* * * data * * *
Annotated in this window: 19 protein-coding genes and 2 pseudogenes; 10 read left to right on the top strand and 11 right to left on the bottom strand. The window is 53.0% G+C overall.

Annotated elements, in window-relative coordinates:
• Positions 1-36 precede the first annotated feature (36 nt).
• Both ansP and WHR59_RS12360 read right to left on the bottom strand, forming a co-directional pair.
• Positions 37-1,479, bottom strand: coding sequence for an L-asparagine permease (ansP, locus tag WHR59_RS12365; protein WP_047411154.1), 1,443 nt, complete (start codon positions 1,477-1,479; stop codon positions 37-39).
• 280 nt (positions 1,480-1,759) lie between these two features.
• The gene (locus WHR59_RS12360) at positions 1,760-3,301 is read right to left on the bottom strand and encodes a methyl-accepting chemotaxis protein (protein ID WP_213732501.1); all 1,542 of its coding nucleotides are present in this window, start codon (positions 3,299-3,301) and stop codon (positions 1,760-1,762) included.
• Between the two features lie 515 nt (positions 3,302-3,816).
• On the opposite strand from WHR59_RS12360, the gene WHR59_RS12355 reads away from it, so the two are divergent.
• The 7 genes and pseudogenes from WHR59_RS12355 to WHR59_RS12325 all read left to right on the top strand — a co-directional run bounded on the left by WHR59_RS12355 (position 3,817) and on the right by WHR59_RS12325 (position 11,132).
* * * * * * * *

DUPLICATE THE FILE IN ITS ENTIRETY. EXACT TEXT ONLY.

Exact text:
Annotated in this window: 19 protein-coding genes and 2 pseudogenes; 10 read left to right on the top strand and 11 right to left on the bottom strand. The window is 53.0% G+C overall.

Annotated elements, in window-relative coordinates:
• Positions 1-36 precede the first annotated feature (36 nt).
• Both ansP and WHR59_RS12360 read right to left on the bottom strand, forming a co-directional pair.
• Positions 37-1,479, bottom strand: coding sequence for an L-asparagine permease (ansP, locus tag WHR59_RS12365; protein WP_047411154.1), 1,443 nt, complete (start codon positions 1,477-1,479; stop codon positions 37-39).
• 280 nt (positions 1,480-1,759) lie between these two features.
• The gene (locus WHR59_RS12360) at positions 1,760-3,301 is read right to left on the bottom strand and encodes a methyl-accepting chemotaxis protein (protein ID WP_213732501.1); all 1,542 of its coding nucleotides are present in this window, start codon (positions 3,299-3,301) and stop codon (positions 1,760-1,762) included.
• Between the two features lie 515 nt (positions 3,302-3,816).
• On the opposite strand from WHR59_RS12360, the gene WHR59_RS12355 reads away from it, so the two are divergent.
• The 7 genes and pseudogenes from WHR59_RS12355 to WHR59_RS12325 all read left to right on the top strand — a co-directional run bounded on the left by WHR59_RS12355 (position 3,817) and on the right by WHR59_RS12325 (position 11,132).